Big Upset: Kentucky over Purdue on a buzzer-beater by Travis "Free Throw" Ford.

Teams to Watch: Michigan State, Kansas, and Marquette all have legitimate shots at winning this regional, and will definitely make things hairy for the top three seeds.

Midwest Regional

North Carolina A&T looks like a heavy favorite in this region, but maybe Southwest Texas State could pull it off just kidding. Arkansas looks to have an easy run to the regional final; UCLA might have been able to upset them if they didn't have to play Tulsa and then Oklahoma State - in Oklahoma City.

On the other side of the bracket, number two Massachusetts should be able to get by St. Louis to reach the Sweet Sixteen, but then Your State University runs into My State University - Michigan. Yes, Michigan. The Wolverines are a great passing team, and match up well with anyone in the country. Steve Fisher (173 lifetime postseason record) is extremely tough to beat in the Big Dance. And Michigan has been well-motivated by losses to Purdue and (get ready to laugh) Northwestern in their last three regular-season games. Michigan is headed for yet another Final Four berth.

Big Upset: not in this region, pal. Western Kentucky will beat sixth-seed Texas in the first round, which is hardly an upset.

Teams to Watch: The Hilltoppers face Michigan in the second-round and are noted giant-killers (just ask Memphis State and Seton Hall). If UCLA and the O'Bannon brothers make it out of Oklahoma, things could get interesting.

West Regional

There are never any good teams in the West, so the Selection Committee just sends all the teams they couldn't fit anywhere else out there. That's not quite the case this year, but West is still the weakest region. In this tournament, however, weak translates into fun, as upsets abound. Missouri just avoids being the first number one seed to exit in the first round, as Navy misses the game-winner at the buzzer, but the Tigers will get creamed by Cincinnati in the second round. It's also anyone's guess as to how long perennial loser Arizona will last. Look for Jason the Kidd and California to edge out Minnesota in the final of this slugfest.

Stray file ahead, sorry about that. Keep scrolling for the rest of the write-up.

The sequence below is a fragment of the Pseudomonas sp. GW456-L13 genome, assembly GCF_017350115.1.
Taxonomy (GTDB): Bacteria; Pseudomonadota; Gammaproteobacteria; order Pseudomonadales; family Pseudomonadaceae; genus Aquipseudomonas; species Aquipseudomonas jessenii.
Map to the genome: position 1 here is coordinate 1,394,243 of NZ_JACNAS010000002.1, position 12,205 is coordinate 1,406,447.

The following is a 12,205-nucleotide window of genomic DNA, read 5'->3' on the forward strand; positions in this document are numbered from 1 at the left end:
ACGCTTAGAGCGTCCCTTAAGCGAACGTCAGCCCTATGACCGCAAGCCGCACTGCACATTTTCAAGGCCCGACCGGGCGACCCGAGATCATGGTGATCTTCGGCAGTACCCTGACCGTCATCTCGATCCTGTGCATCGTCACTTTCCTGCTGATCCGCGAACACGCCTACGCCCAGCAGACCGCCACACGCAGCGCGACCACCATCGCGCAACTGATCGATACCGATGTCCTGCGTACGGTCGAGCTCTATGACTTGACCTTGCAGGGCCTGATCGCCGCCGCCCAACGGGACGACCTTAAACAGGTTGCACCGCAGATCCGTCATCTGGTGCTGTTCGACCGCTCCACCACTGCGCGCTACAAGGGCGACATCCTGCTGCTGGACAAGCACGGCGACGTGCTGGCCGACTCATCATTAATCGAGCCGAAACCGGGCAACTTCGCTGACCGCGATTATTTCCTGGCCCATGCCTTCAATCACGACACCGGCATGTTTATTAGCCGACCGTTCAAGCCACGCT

Big Upsets: Cincy over Mizzou in the second round, and whoever beats the 'Zona Mildcats.

Teams to Watch: Everybody. Even Hawaii might win this one, and if any sixteen seed is going to win this year, it will be the Midshipmen.

Final Four

After all the regional action is said and done, the four teams left will be North Carolina, Kentucky, Michigan, and California. Didn't we see three of these teams last year? Fortunately, we won't be seeing a repeat of last year's final. In one side of the draw, Kentucky will prove to the world that they don't miss Jamal Mashburn all that much, as they knock off Eric "Shawn Bradley Jr." Montross & Co. to get to the finals. In the other game, Kidd wins the battle of the guards with Jalen "Rose is" Rose, and Cal spares Michigan the Buffalo Bills-like humiliation of losing in the finals three straight years.

The Championship game will be a fast-paced, high scoring affair, with Kentucky firing threes on one end, and Kidd throwing incredible no-look how'd-he-do-it passes to Lamond Murray on the other. Kentucky will prevail, however, when Kidd loses his head and calls a timeout the Golden Bears don't have with 10 seconds left on the clock. Final score: Kentucky 91, Cal 87, and Rick Pitino completes his resurrection of the Wildcat basketball program with the National Championship.

Well, those are my picks. You can agree with them or not; in two weeks I'll probably be sheepishly trying to explain to people how I could possibly have picked Cal in the finals. This looks to be one of the most exciting and unpredictable tournaments in years. Enjoy the next two weeks of basketball; I sure will.